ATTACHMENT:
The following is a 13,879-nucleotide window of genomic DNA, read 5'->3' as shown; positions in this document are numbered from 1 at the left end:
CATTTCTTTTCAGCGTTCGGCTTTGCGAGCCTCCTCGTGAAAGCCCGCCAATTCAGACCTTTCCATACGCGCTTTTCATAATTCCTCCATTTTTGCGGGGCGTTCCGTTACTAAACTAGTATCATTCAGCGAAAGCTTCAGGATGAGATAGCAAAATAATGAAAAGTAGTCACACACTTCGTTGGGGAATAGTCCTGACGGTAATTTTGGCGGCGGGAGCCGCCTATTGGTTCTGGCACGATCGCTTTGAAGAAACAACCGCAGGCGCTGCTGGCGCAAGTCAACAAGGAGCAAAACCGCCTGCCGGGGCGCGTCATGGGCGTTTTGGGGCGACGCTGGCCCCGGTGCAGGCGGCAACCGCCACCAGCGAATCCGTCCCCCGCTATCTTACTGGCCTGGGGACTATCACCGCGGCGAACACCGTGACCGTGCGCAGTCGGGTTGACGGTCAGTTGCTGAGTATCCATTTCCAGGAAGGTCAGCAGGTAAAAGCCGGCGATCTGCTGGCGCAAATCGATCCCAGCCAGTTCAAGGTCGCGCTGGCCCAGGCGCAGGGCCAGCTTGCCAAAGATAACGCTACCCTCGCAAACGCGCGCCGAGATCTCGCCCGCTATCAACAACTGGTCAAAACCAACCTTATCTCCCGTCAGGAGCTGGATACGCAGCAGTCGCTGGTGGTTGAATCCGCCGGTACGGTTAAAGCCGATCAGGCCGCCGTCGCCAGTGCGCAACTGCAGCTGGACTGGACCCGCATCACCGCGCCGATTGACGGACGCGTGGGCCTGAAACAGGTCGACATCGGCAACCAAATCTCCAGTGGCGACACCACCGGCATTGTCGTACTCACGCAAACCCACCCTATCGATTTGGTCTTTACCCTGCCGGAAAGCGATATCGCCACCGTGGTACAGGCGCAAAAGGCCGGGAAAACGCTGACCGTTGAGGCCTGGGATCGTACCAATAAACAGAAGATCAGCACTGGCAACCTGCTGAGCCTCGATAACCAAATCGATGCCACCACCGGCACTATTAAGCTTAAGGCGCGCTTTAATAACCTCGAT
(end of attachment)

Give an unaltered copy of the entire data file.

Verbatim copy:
The following is a 13,879-nucleotide window of genomic DNA, read 5'->3' as shown; positions in this document are numbered from 1 at the left end:
CATTTCTTTTCAGCGTTCGGCTTTGCGAGCCTCCTCGTGAAAGCCCGCCAATTCAGACCTTTCCATACGCGCTTTTCATAATTCCTCCATTTTTGCGGGGCGTTCCGTTACTAAACTAGTATCATTCAGCGAAAGCTTCAGGATGAGATAGCAAAATAATGAAAAGTAGTCACACACTTCGTTGGGGAATAGTCCTGACGGTAATTTTGGCGGCGGGAGCCGCCTATTGGTTCTGGCACGATCGCTTTGAAGAAACAACCGCAGGCGCTGCTGGCGCAAGTCAACAAGGAGCAAAACCGCCTGCCGGGGCGCGTCATGGGCGTTTTGGGGCGACGCTGGCCCCGGTGCAGGCGGCAACCGCCACCAGCGAATCCGTCCCCCGCTATCTTACTGGCCTGGGGACTATCACCGCGGCGAACACCGTGACCGTGCGCAGTCGGGTTGACGGTCAGTTGCTGAGTATCCATTTCCAGGAAGGTCAGCAGGTAAAAGCCGGCGATCTGCTGGCGCAAATCGATCCCAGCCAGTTCAAGGTCGCGCTGGCCCAGGCGCAGGGCCAGCTTGCCAAAGATAACGCTACCCTCGCAAACGCGCGCCGAGATCTCGCCCGCTATCAACAACTGGTCAAAACCAACCTTATCTCCCGTCAGGAGCTGGATACGCAGCAGTCGCTGGTGGTTGAATCCGCCGGTACGGTTAAAGCCGATCAGGCCGCCGTCGCCAGTGCGCAACTGCAGCTGGACTGGACCCGCATCACCGCGCCGATTGACGGACGCGTGGGCCTGAAACAGGTCGACATCGGCAACCAAATCTCCAGTGGCGACACCACCGGCATTGTCGTACTCACGCAAACCCACCCTATCGATTTGGTCTTTACCCTGCCGGAAAGCGATATCGCCACCGTGGTACAGGCGCAAAAGGCCGGGAAAACGCTGACCGTTGAGGCCTGGGATCGTACCAATAAACAGAAGATCAGCACTGGCAACCTGCTGAGCCTCGATAACCAAATCGATGCCACCACCGGCACTATTAAGCTTAAGGCGCGCTTTAATAACCTCGAT